Last week, the New York Police Department arrested Jose Pimentel for building a pipe bomb that he planned to use to hurt and potentially kill U.S. military personnel (though whether he was actually capable of doing so remains in doubt). What does this have to do with tech? Pimentel used Google’s Blogger to host his site. Because of this, Sen. Joe Lieberman of Connecticut sent a letter to Google earlier today, asking the company to institute a way to flag terrorist content on Blogger. The letter was obtained and published by political blog Talking Point Memos.

“Blogger is being used by violent Islamist extremists to broadcast terrorist content”

According to Lieberman, ““Pimentel’s Internet activity — both his spreading of bomb-making instructions links and his hate-filled writings — were hosted by Google. […] As demonstrated by this recent case, Google’s webhosting site, Blogger is being used by violent Islamist extremists to broadcast terrorist content.”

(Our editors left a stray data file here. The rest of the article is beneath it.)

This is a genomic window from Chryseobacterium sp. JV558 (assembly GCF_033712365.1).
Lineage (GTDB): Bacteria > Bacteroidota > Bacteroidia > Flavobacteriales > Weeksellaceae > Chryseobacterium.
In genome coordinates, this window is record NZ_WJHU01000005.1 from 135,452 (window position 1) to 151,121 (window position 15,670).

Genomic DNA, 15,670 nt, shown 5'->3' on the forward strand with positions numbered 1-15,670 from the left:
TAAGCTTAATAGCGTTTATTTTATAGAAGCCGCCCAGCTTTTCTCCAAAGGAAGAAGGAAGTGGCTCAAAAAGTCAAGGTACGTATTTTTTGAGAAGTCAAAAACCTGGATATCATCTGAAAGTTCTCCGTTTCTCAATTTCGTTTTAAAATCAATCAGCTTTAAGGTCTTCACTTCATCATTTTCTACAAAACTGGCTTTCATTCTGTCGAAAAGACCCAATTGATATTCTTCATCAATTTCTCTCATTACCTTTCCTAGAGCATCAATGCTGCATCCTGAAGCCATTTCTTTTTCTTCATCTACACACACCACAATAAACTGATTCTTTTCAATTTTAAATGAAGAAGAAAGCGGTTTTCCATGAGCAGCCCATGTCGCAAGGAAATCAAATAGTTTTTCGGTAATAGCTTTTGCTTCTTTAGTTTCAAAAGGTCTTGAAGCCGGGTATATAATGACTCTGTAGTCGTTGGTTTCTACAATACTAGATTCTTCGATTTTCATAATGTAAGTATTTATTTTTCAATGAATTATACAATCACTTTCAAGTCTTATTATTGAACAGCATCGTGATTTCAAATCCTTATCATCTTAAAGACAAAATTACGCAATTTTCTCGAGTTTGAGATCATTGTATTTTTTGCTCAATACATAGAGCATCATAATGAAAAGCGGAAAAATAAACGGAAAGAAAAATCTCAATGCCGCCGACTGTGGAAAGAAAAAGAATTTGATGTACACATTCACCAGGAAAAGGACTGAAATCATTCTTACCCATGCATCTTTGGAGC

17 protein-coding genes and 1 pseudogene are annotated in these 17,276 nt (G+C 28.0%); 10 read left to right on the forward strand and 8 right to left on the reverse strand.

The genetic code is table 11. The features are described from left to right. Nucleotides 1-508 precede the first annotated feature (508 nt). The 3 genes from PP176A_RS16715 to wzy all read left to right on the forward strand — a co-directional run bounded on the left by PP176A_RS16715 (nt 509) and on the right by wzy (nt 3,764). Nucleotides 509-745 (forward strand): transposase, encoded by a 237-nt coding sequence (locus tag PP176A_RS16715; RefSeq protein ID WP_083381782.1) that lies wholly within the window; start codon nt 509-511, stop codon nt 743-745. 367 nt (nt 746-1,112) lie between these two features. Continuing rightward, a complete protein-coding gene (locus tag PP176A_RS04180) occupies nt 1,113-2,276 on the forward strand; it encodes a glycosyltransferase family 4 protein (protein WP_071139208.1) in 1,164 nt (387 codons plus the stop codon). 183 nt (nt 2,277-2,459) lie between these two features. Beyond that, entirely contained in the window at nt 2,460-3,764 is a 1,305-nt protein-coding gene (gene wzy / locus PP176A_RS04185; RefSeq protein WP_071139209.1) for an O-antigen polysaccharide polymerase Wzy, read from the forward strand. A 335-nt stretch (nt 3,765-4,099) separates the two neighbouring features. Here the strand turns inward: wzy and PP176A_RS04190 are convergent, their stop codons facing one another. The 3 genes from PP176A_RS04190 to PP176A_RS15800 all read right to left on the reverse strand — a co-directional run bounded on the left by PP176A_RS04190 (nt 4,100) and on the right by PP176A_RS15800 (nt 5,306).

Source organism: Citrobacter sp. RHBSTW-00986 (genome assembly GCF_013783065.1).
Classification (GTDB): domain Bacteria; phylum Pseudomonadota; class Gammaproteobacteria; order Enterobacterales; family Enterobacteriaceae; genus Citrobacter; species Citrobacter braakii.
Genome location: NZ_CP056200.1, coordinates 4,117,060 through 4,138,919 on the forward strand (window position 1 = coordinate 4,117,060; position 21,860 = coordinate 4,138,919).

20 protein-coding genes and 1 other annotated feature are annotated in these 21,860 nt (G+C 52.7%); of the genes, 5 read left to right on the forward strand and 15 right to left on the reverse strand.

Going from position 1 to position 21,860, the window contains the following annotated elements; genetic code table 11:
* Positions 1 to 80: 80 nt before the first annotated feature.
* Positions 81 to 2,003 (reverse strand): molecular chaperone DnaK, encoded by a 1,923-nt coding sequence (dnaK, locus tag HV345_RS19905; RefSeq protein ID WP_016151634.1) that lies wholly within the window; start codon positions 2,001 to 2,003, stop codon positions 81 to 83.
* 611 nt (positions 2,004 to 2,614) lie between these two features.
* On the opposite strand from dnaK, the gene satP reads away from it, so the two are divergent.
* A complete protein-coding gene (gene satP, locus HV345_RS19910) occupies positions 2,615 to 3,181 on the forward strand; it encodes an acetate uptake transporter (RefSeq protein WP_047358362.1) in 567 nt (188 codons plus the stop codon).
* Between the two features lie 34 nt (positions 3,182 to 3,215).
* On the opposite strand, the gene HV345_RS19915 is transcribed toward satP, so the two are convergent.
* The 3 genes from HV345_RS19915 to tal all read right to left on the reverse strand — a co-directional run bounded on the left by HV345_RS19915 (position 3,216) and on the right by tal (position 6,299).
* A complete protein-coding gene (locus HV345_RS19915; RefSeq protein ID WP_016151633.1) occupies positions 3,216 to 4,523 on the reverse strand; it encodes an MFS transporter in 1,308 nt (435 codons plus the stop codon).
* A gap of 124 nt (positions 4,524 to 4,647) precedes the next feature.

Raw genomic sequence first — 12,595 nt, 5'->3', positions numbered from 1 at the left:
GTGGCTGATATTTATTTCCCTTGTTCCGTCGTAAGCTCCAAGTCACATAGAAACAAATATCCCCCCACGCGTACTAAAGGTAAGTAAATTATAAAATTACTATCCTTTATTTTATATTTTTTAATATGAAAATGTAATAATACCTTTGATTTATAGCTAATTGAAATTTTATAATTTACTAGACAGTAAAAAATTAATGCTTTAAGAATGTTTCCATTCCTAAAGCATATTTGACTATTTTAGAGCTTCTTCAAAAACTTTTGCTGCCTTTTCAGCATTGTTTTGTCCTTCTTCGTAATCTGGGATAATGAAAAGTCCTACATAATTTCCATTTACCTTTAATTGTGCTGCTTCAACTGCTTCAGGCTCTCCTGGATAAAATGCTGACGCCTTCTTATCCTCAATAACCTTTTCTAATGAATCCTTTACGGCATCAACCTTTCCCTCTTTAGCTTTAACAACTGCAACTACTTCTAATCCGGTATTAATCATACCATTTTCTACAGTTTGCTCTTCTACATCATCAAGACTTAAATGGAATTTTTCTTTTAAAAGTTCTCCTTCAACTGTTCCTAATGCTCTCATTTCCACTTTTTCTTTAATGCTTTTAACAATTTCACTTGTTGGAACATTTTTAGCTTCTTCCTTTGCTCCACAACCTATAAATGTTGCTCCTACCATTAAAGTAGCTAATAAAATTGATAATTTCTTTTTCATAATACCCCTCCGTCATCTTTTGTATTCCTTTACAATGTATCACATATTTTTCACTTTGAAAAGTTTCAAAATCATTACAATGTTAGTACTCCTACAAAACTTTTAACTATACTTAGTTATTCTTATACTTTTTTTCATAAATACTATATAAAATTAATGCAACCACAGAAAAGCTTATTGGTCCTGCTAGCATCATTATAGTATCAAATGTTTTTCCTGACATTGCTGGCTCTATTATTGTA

What really seems to upset Lieberman – who may not be quite sure whether he is a Democrat or a Republican, but never shies away from the media spotlight – is the fact that, “Unlike YouTube’s Community Standards, Blogger’s Content Policy does not expressly ban terrorist content nor does it provide a ‘flag’ feature for such content.”

He also notes that Google, through its standards for YouTube, “has affirmatively stated that terrorist content will not be permitted on some of your sites. I strongly believe that Google should expand that standard to include your other platforms.”

Google then, says Lieberman, should institute a “flag” feature that would allow anybody to report potential “terrorist” activity on Blogger. How exactly this feature would work isn’t clear. Neither are the standards by which Google would have to decide whether a site is too extreme for Blogger. As of now, Pimentel’s site remains available.

Lieberman and the Internet

Lieberman is an outspoken critic of Wikileaks and also favored an Internet kill-switch for the U.S. when he introduced the “Protecting Cyberspace as a National Asset Act of 2010” bill.